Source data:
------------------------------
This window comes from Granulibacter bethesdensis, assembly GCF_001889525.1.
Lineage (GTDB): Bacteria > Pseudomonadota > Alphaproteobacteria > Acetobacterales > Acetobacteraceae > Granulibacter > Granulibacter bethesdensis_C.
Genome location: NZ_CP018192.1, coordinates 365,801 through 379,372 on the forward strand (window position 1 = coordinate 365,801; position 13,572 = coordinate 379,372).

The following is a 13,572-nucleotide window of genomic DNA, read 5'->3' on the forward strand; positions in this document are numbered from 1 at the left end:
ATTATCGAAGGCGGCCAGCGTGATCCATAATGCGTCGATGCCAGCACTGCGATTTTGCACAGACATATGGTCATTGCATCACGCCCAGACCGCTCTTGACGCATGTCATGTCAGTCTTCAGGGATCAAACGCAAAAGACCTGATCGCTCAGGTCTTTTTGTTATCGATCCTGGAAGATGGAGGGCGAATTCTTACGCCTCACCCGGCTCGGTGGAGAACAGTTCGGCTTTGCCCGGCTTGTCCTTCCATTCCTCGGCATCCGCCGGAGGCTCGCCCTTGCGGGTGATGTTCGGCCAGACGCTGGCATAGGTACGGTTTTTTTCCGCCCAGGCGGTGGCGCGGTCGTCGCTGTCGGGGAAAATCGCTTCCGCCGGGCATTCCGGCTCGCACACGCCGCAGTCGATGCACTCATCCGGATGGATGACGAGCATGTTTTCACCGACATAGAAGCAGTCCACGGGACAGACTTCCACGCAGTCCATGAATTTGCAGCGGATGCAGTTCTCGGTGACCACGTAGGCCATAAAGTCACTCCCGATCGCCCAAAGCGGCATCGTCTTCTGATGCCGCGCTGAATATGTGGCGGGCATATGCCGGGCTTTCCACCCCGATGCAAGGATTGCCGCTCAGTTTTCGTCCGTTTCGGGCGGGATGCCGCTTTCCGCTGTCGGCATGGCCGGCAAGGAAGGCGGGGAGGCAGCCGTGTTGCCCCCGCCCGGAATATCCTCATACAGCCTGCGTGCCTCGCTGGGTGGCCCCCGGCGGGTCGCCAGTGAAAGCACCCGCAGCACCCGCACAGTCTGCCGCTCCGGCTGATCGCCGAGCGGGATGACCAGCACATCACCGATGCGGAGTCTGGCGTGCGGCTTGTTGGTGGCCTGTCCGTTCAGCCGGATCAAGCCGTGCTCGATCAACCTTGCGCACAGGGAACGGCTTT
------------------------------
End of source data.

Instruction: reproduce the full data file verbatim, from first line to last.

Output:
This window comes from Granulibacter bethesdensis, assembly GCF_001889525.1.
Lineage (GTDB): Bacteria > Pseudomonadota > Alphaproteobacteria > Acetobacterales > Acetobacteraceae > Granulibacter > Granulibacter bethesdensis_C.
Genome location: NZ_CP018192.1, coordinates 365,801 through 379,372 on the forward strand (window position 1 = coordinate 365,801; position 13,572 = coordinate 379,372).

The following is a 13,572-nucleotide window of genomic DNA, read 5'->3' on the forward strand; positions in this document are numbered from 1 at the left end:
ATTATCGAAGGCGGCCAGCGTGATCCATAATGCGTCGATGCCAGCACTGCGATTTTGCACAGACATATGGTCATTGCATCACGCCCAGACCGCTCTTGACGCATGTCATGTCAGTCTTCAGGGATCAAACGCAAAAGACCTGATCGCTCAGGTCTTTTTGTTATCGATCCTGGAAGATGGAGGGCGAATTCTTACGCCTCACCCGGCTCGGTGGAGAACAGTTCGGCTTTGCCCGGCTTGTCCTTCCATTCCTCGGCATCCGCCGGAGGCTCGCCCTTGCGGGTGATGTTCGGCCAGACGCTGGCATAGGTACGGTTTTTTTCCGCCCAGGCGGTGGCGCGGTCGTCGCTGTCGGGGAAAATCGCTTCCGCCGGGCATTCCGGCTCGCACACGCCGCAGTCGATGCACTCATCCGGATGGATGACGAGCATGTTTTCACCGACATAGAAGCAGTCCACGGGACAGACTTCCACGCAGTCCATGAATTTGCAGCGGATGCAGTTCTCGGTGACCACGTAGGCCATAAAGTCACTCCCGATCGCCCAAAGCGGCATCGTCTTCTGATGCCGCGCTGAATATGTGGCGGGCATATGCCGGGCTTTCCACCCCGATGCAAGGATTGCCGCTCAGTTTTCGTCCGTTTCGGGCGGGATGCCGCTTTCCGCTGTCGGCATGGCCGGCAAGGAAGGCGGGGAGGCAGCCGTGTTGCCCCCGCCCGGAATATCCTCATACAGCCTGCGTGCCTCGCTGGGTGGCCCCCGGCGGGTCGCCAGTGAAAGCACCCGCAGCACCCGCACAGTCTGCCGCTCCGGCTGATCGCCGAGCGGGATGACCAGCACATCACCGATGCGGAGTCTGGCGTGCGGCTTGTTGGTGGCCTGTCCGTTCAGCCGGATCAAGCCGTGCTCGATCAACCTTGCGCACAGGGAACGGCTTT